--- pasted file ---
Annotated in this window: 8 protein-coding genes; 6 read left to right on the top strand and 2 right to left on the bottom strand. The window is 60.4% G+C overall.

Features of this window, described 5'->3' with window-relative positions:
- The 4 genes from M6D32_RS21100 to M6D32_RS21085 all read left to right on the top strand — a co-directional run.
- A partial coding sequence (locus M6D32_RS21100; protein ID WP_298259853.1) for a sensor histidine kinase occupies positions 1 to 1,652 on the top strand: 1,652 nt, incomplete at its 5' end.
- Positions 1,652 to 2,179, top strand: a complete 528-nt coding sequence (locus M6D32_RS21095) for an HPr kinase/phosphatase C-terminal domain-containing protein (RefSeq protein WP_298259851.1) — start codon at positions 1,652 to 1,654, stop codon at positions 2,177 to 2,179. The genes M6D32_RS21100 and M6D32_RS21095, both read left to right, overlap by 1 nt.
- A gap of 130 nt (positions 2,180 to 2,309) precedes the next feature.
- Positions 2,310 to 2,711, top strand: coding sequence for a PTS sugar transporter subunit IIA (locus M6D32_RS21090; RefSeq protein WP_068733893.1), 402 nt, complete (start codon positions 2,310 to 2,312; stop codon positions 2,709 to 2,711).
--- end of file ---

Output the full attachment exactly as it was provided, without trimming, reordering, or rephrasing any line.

Annotated in this window: 8 protein-coding genes; 6 read left to right on the top strand and 2 right to left on the bottom strand. The window is 60.4% G+C overall.

Features of this window, described 5'->3' with window-relative positions:
- The 4 genes from M6D32_RS21100 to M6D32_RS21085 all read left to right on the top strand — a co-directional run.
- A partial coding sequence (locus M6D32_RS21100; protein ID WP_298259853.1) for a sensor histidine kinase occupies positions 1 to 1,652 on the top strand: 1,652 nt, incomplete at its 5' end.
- Positions 1,652 to 2,179, top strand: a complete 528-nt coding sequence (locus M6D32_RS21095) for an HPr kinase/phosphatase C-terminal domain-containing protein (RefSeq protein WP_298259851.1) — start codon at positions 1,652 to 1,654, stop codon at positions 2,177 to 2,179. The genes M6D32_RS21100 and M6D32_RS21095, both read left to right, overlap by 1 nt.
- A gap of 130 nt (positions 2,180 to 2,309) precedes the next feature.
- Positions 2,310 to 2,711, top strand: coding sequence for a PTS sugar transporter subunit IIA (locus M6D32_RS21090; RefSeq protein WP_068733893.1), 402 nt, complete (start codon positions 2,310 to 2,312; stop codon positions 2,709 to 2,711).